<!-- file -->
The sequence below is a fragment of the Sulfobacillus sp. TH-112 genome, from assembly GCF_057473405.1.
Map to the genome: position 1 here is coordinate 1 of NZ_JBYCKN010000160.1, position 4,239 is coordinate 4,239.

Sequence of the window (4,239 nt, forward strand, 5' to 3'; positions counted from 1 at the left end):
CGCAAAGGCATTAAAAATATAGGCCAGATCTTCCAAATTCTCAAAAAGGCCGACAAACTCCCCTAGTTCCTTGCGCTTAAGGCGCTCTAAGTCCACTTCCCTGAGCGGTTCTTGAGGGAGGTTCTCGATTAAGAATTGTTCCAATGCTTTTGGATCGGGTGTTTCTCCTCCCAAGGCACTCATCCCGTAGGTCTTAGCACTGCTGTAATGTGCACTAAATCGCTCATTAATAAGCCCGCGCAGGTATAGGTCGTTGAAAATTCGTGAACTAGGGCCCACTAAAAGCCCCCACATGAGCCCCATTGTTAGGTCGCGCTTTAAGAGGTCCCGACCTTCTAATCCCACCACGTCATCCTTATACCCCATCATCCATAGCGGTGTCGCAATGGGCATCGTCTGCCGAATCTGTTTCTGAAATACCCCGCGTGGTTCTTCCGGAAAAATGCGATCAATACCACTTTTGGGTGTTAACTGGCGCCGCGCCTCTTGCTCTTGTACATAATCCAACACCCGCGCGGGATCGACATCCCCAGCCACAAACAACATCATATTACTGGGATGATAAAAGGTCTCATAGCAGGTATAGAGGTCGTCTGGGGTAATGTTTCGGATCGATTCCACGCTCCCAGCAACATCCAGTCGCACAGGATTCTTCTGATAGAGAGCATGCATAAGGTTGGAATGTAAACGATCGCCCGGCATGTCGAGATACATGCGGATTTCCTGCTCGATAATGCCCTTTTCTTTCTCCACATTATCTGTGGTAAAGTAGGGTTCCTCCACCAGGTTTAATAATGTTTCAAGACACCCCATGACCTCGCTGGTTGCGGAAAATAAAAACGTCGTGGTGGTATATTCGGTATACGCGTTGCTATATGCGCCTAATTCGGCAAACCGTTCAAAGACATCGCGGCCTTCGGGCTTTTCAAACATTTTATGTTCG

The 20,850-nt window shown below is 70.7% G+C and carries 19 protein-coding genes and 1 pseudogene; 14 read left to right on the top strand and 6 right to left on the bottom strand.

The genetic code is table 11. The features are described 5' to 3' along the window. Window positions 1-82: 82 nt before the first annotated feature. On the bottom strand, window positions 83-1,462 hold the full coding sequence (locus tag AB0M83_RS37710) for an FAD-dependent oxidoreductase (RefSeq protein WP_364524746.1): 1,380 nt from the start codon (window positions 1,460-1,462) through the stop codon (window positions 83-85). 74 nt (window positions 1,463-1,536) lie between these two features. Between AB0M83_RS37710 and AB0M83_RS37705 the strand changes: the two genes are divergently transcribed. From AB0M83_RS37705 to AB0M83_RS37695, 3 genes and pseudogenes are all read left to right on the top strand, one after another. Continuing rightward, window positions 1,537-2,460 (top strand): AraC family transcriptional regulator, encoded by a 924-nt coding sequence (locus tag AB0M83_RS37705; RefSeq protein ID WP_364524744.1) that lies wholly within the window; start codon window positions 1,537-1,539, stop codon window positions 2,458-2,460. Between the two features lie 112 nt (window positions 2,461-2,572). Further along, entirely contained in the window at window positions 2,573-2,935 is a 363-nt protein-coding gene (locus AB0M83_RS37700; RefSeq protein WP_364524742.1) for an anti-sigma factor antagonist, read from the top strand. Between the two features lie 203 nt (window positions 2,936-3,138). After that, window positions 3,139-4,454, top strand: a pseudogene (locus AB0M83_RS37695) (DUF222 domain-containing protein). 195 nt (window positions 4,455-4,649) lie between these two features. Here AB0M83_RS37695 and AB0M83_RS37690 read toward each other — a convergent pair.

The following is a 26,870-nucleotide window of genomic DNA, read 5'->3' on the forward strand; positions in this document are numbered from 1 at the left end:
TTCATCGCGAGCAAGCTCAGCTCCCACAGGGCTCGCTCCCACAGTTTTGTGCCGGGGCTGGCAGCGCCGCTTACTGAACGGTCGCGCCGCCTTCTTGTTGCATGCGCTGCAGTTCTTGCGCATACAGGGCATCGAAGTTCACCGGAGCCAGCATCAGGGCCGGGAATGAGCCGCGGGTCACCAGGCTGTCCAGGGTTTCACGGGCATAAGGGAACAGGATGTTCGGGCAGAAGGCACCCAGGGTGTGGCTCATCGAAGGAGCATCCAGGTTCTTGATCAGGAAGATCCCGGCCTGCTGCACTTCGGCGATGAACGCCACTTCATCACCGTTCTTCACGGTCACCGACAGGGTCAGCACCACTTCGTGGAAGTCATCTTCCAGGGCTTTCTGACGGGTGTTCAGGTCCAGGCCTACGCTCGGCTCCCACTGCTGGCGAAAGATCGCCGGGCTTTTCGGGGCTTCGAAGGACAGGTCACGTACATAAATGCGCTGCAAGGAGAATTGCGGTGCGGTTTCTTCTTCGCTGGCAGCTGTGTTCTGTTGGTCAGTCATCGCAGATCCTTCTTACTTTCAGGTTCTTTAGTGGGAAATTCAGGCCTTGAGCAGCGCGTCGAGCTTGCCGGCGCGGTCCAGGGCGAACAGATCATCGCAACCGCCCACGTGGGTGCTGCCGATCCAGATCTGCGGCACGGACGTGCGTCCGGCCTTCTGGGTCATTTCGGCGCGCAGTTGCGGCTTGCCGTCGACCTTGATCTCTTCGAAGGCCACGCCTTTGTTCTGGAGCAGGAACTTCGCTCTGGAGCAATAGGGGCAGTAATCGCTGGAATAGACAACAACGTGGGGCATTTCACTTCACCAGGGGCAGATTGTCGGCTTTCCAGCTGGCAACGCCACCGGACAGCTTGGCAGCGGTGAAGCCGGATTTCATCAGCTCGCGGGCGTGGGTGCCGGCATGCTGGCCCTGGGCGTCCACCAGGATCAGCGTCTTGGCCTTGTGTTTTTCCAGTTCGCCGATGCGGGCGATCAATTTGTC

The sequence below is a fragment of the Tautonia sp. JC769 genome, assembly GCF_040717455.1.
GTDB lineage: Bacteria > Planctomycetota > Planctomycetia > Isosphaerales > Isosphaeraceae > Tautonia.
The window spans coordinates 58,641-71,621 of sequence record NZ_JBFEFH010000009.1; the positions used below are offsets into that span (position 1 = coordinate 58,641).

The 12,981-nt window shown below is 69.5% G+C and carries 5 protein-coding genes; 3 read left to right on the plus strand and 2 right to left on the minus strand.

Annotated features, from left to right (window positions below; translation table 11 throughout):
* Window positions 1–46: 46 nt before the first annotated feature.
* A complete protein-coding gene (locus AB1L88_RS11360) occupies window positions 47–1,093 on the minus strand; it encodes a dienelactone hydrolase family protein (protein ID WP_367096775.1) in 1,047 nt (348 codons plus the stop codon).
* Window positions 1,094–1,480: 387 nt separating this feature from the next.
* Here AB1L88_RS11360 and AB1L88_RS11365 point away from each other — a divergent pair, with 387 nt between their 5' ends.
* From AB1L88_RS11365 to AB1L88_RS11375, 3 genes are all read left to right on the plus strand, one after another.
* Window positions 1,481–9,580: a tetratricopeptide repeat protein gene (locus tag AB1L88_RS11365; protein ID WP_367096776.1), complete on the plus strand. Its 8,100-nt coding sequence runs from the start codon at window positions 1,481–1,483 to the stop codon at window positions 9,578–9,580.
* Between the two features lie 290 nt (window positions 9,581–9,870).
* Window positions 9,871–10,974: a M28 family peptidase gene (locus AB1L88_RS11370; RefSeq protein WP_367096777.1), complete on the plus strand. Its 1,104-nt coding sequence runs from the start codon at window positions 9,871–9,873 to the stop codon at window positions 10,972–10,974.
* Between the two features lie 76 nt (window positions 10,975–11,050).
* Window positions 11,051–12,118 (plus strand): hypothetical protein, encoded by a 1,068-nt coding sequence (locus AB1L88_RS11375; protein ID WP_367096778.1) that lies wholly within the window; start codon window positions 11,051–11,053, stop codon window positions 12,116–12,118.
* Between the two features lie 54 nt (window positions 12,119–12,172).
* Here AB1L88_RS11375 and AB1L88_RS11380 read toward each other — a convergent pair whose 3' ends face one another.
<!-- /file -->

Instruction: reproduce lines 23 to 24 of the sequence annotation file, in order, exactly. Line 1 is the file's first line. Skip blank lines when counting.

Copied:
* Window positions 11,051–12,118 (plus strand): hypothetical protein, encoded by a 1,068-nt coding sequence (locus AB1L88_RS11375; protein ID WP_367096778.1) that lies wholly within the window; start codon window positions 11,051–11,053, stop codon window positions 12,116–12,118.
* Between the two features lie 54 nt (window positions 12,119–12,172).